The Brooklyn Center City Council approved a preliminary development agreement June 22 for 13 triplex housing units along Brooklyn Boulevard.
The proposal, by C Alan Homes, would bring rental housing to eight parcels currently owned by the city’s Economic Development Authority. The council approved the preliminary agreement for the proposal, giving the developer the opportunity to perform further due diligence on the site before bringing a full proposal to the city. The City Council also asked the developer to work with city staff to explore adding affordable units to the development.
One proposed site for development is at the southwest corner of 61st Avenue North and Brooklyn Boulevard, totaling 1.55 acres in size, while the second site is on the west side of the 6900 block of Brooklyn Boulevard totaling 0.88 acres. Market analysis performed for the city determined that these sites were likely not suitable for retail development, but could support mid-density housing. The city acquired the parcels that make up these two sites between 1995 and 2018. The city has historically bought properties along Brooklyn Boulevard with the intention of repurposing them for a higher use.
The proposed triplex units would feature two and three-bedroom units. Rents are anticipated between $1,300 and $1,750 per month and would be constructed to have the appearance of a large, high-quality, single-family home.
Terry Robertson, CEO of C Alan Homes, said that the goal of the development is to meet the market need for two and three-bedroom units in Brooklyn Center at a reasonable price. While the proposal did come with any legally-binding promises of affordability, the developer wanted to create a project that could add high-quality housing to the area while also being reasonably affordable for area residents. The developers are considering exploring the use of Section 8 funds to make rents more affordable. The project also has a personal element, as Robertson attended Brooklyn Center High School and has family still living within the city, he said.
While Robertson said he understands the desire for affordability with the proposal, it already has small profit margins and isn’t intended to be a large money-maker when compared to the company’s developments in Edina or other outer-ring suburbs.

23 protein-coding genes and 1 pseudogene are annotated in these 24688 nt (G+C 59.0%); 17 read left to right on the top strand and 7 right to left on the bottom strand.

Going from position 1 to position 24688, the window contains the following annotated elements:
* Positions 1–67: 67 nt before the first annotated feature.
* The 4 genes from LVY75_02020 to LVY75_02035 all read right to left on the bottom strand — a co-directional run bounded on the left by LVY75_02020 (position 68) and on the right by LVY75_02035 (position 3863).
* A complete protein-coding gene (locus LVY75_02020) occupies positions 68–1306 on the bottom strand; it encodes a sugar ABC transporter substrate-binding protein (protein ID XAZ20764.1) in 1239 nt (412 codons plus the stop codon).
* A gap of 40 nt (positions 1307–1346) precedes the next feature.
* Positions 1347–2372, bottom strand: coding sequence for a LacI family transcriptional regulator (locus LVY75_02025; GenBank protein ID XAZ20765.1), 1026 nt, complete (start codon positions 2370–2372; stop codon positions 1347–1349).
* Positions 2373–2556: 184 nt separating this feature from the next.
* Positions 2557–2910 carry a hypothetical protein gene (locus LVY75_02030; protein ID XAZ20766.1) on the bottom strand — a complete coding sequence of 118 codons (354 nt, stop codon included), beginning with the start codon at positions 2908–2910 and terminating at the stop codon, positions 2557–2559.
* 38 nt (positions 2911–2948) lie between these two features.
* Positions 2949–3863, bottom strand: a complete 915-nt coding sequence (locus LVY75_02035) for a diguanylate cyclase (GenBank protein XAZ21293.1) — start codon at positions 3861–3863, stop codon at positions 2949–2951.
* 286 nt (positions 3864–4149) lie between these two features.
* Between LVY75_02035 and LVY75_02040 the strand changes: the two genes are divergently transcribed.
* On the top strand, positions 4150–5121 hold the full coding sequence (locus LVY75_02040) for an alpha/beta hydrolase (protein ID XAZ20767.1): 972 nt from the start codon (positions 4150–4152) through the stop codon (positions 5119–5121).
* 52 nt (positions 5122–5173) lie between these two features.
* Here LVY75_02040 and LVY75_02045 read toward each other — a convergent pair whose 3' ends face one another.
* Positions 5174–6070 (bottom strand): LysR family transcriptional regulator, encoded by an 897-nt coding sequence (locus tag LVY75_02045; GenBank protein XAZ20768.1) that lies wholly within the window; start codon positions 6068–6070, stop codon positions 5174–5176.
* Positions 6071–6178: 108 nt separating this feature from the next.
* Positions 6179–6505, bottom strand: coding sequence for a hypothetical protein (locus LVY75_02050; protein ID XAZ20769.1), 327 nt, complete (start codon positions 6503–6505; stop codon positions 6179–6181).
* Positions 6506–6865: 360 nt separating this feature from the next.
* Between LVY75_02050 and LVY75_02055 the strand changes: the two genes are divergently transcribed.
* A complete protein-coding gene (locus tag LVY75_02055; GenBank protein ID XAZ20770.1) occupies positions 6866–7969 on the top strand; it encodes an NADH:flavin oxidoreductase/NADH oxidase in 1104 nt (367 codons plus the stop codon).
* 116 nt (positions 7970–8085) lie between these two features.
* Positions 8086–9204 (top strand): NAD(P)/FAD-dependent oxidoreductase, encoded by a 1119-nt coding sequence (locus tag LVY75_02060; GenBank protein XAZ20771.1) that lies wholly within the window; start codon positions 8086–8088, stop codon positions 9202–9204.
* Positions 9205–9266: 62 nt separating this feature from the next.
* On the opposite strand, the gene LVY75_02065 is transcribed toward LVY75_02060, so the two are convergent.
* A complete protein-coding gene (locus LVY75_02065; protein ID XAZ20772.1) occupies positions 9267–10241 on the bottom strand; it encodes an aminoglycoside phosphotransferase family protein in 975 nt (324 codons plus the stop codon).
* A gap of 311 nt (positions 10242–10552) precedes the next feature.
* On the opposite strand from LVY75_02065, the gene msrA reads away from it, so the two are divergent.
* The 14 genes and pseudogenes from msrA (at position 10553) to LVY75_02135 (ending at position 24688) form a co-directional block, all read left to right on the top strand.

“We have other developments that we’re working on currently that are far more lucrative, but Brooklyn Center has always meant something to me,” he said.
The developer has not requested financial assistance for the project.
The council was unanimous in its support for the project.
Councilmember Dan Ryan said that while he has supported affordable housing developments when appropriate, the city also needs a full range of housing to offer its residents. This proposal offers a high-quality product that would improve the city’s public image, he said. “There are cases when we need to follow the market,” he said.
Mayor Mike Elliott said that while he likes the project concept, he also wants to see a legally-binding affordability component added to the project. He moved to amend the original motion to ask that the developer and city staff members explore ways to include legally-binding affordable units in the development. This amendment was approved in a 3-1 vote with Ryan dissenting.
“What I’m asking is for us as a city to come along and partner with you if possible to help with that affordability, and not to undercut you,” Elliott said.
While affordable housing is an important issue, the city also needs high-quality housing that functions as a step-up from starter homes, said Councilmember Marquita Butler. It’s also important to be realistic about the economy, and it would be good to explore what options are available before a final proposal is brought before the council, she said.
Councilmember April Graves said that while rents initially sounded high for the site, rent on nearby properties is comparable. “The thing that’s positive to me about it is the quality of the standards by which it is being built, and the products used and the amenities,” she said.
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